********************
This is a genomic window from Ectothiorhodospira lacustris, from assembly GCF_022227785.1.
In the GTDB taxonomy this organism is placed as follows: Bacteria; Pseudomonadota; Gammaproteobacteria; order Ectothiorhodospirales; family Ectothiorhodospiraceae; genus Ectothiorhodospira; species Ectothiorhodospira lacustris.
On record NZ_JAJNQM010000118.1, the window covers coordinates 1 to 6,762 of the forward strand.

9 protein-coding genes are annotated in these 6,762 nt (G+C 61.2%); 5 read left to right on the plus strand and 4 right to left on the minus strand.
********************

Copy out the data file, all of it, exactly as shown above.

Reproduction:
This is a genomic window from Ectothiorhodospira lacustris, from assembly GCF_022227785.1.
In the GTDB taxonomy this organism is placed as follows: Bacteria; Pseudomonadota; Gammaproteobacteria; order Ectothiorhodospirales; family Ectothiorhodospiraceae; genus Ectothiorhodospira; species Ectothiorhodospira lacustris.
On record NZ_JAJNQM010000118.1, the window covers coordinates 1 to 6,762 of the forward strand.

9 protein-coding genes are annotated in these 6,762 nt (G+C 61.2%); 5 read left to right on the plus strand and 4 right to left on the minus strand.